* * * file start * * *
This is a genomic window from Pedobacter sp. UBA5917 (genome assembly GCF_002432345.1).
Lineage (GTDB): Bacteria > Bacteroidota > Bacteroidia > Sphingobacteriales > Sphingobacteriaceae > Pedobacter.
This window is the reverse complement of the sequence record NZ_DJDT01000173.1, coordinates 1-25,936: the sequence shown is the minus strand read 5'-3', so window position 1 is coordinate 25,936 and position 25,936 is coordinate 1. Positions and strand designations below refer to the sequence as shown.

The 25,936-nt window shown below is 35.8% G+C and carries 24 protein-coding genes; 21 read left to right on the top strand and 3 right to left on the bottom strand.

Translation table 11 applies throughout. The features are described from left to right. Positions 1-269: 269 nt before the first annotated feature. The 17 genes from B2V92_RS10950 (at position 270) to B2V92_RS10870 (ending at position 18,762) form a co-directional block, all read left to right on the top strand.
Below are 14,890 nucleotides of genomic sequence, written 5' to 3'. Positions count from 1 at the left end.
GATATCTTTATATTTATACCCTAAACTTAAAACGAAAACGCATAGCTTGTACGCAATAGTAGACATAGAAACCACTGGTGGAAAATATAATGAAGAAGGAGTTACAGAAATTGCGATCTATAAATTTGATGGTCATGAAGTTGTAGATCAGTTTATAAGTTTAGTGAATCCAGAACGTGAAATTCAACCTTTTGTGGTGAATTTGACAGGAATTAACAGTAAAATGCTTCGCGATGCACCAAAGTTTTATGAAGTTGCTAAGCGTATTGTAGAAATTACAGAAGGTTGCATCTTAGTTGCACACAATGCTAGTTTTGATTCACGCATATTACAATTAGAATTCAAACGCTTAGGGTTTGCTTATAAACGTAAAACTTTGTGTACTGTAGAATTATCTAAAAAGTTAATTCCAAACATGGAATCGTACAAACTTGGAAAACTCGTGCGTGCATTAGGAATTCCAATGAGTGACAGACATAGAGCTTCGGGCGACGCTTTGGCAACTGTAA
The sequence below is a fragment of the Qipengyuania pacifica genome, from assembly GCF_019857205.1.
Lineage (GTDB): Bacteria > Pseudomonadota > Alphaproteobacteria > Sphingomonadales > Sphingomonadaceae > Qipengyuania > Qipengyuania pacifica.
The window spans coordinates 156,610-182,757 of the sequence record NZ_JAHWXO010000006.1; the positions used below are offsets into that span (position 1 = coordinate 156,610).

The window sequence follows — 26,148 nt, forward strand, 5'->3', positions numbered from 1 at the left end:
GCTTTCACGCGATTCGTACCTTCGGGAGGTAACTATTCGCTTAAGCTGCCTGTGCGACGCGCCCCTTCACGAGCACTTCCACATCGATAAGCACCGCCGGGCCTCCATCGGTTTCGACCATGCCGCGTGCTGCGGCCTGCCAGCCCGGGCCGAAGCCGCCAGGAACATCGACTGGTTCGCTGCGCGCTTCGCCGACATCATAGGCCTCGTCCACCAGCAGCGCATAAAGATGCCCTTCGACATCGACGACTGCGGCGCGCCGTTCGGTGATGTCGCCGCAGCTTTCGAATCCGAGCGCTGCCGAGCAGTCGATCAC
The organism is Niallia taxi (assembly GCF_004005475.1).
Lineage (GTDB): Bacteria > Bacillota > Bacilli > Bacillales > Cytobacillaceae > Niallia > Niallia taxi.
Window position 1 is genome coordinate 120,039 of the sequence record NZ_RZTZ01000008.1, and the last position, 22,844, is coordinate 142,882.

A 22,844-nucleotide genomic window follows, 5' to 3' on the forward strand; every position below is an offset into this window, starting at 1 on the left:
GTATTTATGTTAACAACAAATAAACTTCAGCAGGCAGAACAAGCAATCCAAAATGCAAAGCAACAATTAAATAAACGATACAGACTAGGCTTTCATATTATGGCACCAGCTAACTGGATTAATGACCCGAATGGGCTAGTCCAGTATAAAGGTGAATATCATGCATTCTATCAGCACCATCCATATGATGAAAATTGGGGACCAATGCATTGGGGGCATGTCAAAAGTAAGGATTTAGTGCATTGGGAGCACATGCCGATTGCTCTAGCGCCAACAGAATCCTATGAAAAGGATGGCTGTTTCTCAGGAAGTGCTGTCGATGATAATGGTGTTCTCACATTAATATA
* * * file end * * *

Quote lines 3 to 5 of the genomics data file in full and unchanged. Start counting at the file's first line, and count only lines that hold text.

This window is the reverse complement of the sequence record NZ_DJDT01000173.1, coordinates 1-25,936: the sequence shown is the minus strand read 5'-3', so window position 1 is coordinate 25,936 and position 25,936 is coordinate 1. Positions and strand designations below refer to the sequence as shown.

The 25,936-nt window shown below is 35.8% G+C and carries 24 protein-coding genes; 21 read left to right on the top strand and 3 right to left on the bottom strand.

Translation table 11 applies throughout. The features are described from left to right. Positions 1-269: 269 nt before the first annotated feature. The 17 genes from B2V92_RS10950 (at position 270) to B2V92_RS10870 (ending at position 18,762) form a co-directional block, all read left to right on the top strand.